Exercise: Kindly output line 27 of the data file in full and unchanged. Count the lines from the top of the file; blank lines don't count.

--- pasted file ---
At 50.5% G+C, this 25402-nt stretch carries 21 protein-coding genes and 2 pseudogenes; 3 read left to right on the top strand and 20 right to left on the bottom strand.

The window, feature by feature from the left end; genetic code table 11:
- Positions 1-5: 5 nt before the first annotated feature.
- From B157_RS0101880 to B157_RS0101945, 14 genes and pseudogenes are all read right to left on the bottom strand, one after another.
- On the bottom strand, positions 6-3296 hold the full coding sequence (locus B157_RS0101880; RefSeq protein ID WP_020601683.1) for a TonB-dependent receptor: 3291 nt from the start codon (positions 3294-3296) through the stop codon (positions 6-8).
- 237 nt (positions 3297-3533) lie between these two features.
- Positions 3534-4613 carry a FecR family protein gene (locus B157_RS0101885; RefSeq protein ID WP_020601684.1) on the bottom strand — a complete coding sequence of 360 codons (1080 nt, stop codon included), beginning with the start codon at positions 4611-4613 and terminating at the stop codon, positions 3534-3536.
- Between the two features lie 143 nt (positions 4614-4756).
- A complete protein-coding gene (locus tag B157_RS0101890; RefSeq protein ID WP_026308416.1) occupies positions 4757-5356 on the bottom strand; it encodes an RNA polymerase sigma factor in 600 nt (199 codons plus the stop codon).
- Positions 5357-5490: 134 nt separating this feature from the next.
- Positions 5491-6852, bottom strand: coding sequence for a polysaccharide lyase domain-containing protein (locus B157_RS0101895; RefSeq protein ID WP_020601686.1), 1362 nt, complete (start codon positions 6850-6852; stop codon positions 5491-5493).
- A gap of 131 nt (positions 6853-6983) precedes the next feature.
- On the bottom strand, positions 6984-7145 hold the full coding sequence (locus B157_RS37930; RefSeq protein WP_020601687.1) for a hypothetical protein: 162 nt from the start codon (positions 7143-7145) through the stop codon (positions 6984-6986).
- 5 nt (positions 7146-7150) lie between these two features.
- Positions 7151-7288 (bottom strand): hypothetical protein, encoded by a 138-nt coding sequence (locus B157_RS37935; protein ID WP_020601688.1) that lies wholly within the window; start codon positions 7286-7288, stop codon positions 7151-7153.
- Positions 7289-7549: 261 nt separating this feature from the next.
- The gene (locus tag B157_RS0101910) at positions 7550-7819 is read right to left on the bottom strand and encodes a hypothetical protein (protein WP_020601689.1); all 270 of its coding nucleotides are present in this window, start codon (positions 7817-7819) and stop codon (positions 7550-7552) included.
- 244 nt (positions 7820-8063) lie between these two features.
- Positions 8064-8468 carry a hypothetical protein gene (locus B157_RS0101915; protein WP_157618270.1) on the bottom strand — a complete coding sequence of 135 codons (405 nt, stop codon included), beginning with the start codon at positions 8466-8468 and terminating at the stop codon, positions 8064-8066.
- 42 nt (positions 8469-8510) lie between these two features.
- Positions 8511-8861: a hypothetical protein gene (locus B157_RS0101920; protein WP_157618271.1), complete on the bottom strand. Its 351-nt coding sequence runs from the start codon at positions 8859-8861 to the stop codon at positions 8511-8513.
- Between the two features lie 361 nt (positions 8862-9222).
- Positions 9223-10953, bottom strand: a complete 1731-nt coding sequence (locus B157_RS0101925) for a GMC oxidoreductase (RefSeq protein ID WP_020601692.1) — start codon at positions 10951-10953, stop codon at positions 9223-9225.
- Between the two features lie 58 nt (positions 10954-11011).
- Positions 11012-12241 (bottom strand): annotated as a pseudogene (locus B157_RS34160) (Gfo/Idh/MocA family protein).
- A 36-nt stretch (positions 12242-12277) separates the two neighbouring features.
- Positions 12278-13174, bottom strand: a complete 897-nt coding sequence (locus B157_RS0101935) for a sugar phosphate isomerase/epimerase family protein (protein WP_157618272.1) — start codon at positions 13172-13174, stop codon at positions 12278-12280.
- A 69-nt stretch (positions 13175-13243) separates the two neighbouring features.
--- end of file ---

- Positions 12278-13174, bottom strand: a complete 897-nt coding sequence (locus B157_RS0101935) for a sugar phosphate isomerase/epimerase family protein (protein WP_157618272.1) — start codon at positions 13172-13174, stop codon at positions 12278-12280.